Perkins and Will, like many other global architectural firms, is struggling to manage ever-growing volumes of information. Data-intensive applications such as building information modeling (BIM) produce enormous files on a regular basis.
The firm, which operates in six countries, has about 150 terabytes of critical data—80 percent of which is in BIM files of up to 300 megabytes each. And the volume of data is growing fast. In about three years, data volume is expected to reach 400 terabytes, says CIO Murali Selvaraj.
Perkins and Will executives determined in 2013 that traditional storage options could no longer meet the -company’s needs. Many of the firm’s building projects involved multiple offices, and its architects were spending a lot of time waiting for models to open or to synchronize files with the central office.
In addition, managing data backups at remote locations was costly, labor-intensive and taking up a huge amount of network bandwidth.
The firm was devoting budget not just to internal storage, where demand was growing exponentially, but also to backing up that storage and then creating offsite backups. This all placed a big drain on Perkins and Will’s financial and IT resources, Selvaraj says.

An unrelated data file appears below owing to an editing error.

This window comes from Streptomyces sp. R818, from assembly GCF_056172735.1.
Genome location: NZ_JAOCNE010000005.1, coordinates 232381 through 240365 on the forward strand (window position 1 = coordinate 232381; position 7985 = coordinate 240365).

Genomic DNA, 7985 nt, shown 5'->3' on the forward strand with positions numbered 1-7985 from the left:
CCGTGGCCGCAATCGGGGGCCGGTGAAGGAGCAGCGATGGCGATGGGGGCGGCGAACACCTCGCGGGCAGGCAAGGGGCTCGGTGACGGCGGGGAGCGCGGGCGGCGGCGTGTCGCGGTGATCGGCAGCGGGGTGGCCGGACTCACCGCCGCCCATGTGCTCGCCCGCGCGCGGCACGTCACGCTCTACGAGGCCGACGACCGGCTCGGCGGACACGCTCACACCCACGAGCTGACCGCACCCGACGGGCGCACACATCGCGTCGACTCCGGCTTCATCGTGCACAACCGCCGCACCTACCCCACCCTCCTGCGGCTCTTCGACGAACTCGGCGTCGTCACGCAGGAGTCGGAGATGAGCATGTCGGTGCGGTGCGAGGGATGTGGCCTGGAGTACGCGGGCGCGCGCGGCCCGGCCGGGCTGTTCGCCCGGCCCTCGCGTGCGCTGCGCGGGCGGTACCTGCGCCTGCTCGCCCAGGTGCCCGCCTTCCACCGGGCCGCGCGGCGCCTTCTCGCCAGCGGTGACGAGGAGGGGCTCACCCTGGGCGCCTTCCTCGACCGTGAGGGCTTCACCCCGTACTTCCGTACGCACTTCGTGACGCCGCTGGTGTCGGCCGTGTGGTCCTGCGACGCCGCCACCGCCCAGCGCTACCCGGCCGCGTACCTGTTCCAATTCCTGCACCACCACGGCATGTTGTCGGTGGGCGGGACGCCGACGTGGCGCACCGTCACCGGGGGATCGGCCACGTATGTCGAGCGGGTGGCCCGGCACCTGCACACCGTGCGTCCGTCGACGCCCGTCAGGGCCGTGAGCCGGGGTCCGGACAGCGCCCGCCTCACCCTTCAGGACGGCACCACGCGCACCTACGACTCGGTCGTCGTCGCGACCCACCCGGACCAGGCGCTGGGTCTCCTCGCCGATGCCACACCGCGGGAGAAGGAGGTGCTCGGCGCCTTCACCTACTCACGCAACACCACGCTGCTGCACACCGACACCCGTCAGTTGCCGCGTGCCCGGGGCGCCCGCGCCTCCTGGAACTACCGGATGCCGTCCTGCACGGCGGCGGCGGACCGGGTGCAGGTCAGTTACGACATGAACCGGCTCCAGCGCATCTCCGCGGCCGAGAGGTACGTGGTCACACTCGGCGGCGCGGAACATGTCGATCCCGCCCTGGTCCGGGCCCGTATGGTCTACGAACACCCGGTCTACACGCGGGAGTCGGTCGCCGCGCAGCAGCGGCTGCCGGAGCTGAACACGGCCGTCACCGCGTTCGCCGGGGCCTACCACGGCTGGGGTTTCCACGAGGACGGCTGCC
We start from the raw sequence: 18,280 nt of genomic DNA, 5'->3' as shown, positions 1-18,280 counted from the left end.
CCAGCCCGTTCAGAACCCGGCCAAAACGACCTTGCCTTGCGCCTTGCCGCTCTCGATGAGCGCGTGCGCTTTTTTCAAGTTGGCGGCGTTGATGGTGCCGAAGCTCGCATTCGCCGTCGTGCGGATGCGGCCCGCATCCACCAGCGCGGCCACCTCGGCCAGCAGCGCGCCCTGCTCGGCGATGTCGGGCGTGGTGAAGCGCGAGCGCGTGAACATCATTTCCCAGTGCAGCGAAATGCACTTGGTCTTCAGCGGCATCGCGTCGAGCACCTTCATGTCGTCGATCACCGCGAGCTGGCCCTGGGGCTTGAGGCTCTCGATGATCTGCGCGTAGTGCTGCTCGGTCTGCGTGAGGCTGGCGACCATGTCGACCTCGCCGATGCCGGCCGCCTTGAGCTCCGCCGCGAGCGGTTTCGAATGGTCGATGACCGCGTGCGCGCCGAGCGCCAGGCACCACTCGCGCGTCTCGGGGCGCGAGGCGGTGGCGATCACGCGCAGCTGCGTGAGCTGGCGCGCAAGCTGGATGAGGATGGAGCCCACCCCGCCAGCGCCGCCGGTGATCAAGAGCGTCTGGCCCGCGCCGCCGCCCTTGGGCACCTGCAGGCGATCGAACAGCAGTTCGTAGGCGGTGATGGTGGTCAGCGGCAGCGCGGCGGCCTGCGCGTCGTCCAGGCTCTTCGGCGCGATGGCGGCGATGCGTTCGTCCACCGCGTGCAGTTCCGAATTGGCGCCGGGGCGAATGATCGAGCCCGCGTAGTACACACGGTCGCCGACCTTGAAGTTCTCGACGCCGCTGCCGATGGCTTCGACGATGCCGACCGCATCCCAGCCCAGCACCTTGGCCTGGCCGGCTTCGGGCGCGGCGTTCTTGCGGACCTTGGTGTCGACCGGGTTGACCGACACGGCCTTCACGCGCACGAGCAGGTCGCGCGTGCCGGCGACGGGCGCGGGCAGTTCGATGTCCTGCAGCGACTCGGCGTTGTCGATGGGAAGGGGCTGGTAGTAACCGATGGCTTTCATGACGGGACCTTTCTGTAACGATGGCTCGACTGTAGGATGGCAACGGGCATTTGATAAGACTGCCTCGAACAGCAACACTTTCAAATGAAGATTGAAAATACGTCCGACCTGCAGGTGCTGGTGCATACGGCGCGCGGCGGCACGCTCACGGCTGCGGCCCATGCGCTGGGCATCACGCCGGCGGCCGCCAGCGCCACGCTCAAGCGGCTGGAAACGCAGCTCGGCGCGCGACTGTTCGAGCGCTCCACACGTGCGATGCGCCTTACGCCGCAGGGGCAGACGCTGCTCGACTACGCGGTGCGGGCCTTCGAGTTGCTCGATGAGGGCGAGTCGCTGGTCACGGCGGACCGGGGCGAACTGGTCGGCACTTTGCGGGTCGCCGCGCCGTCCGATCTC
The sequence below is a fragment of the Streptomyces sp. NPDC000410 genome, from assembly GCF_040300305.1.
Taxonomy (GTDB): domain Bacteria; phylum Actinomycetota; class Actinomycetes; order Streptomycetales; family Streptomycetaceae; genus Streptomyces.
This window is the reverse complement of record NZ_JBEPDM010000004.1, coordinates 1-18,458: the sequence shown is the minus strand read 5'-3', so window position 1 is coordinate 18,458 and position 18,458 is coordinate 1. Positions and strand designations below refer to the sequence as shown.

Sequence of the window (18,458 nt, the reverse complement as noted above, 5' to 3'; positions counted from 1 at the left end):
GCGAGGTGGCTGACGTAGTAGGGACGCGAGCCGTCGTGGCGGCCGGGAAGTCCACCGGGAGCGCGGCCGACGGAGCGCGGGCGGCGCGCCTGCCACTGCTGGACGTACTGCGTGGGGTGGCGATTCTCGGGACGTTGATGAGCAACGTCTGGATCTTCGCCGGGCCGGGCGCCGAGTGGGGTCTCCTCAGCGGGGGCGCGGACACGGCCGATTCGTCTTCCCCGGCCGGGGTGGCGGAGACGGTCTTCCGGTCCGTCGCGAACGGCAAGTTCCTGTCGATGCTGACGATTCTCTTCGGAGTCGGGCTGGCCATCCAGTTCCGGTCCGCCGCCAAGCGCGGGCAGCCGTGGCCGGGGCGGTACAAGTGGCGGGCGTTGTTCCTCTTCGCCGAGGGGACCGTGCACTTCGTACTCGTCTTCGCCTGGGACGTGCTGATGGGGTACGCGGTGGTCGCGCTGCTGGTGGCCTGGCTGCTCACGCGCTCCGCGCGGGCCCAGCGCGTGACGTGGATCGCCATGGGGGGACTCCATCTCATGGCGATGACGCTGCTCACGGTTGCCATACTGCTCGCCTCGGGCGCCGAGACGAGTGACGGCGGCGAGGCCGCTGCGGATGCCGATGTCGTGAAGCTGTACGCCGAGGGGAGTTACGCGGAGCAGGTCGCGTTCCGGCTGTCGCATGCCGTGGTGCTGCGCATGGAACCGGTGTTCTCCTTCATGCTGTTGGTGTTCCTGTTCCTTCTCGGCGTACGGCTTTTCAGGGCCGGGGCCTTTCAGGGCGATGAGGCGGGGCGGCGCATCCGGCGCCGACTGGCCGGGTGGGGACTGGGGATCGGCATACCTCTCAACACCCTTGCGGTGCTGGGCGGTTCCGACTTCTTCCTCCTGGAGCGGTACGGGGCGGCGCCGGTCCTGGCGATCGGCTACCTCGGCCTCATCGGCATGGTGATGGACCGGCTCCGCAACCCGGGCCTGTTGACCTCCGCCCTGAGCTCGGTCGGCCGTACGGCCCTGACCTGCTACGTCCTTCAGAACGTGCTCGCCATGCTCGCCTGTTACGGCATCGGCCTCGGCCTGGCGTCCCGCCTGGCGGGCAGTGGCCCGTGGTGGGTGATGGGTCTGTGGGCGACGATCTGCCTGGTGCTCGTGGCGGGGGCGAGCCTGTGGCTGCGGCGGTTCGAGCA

The solution was to move data storage to the cloud. The firm deployed a cloud-based storage service from Nasuni to provide primary storage and data protection for its 25 offices. With the service, Perkins and Will estimates it can save more than 50 percent on backup expenses alone over three years. The firm had been spending more than $1 million on backups per year.
Besides saving the company money, the cloud service enables the firm’s employees, such as designers and architects, to easily access and collaborate on files from many locations. “Our clients are global, so we need to stay global and go where our clients are going,” Selvaraj says.
Another big plus is scalability. The firm no longer needs to buy additional server capacity whenever demand suddenly rises.
Many companies are concerned about entrusting critical files to the cloud, but Perkins and Will is confident that its data is safe. “Security is not something we take [lightly],” Selvaraj says. “But going to the cloud, we’re not afraid of that.”
A growing number of organizations are looking into cloud-based storage as a way to handle burgeoning data growth, make data more easily accessible to mobile users, and support disaster recovery, says Gartner analyst Gene Ruth.
This story, "Architectural Firm Puts Giant Data Files in the Cloud" was originally published by CIO.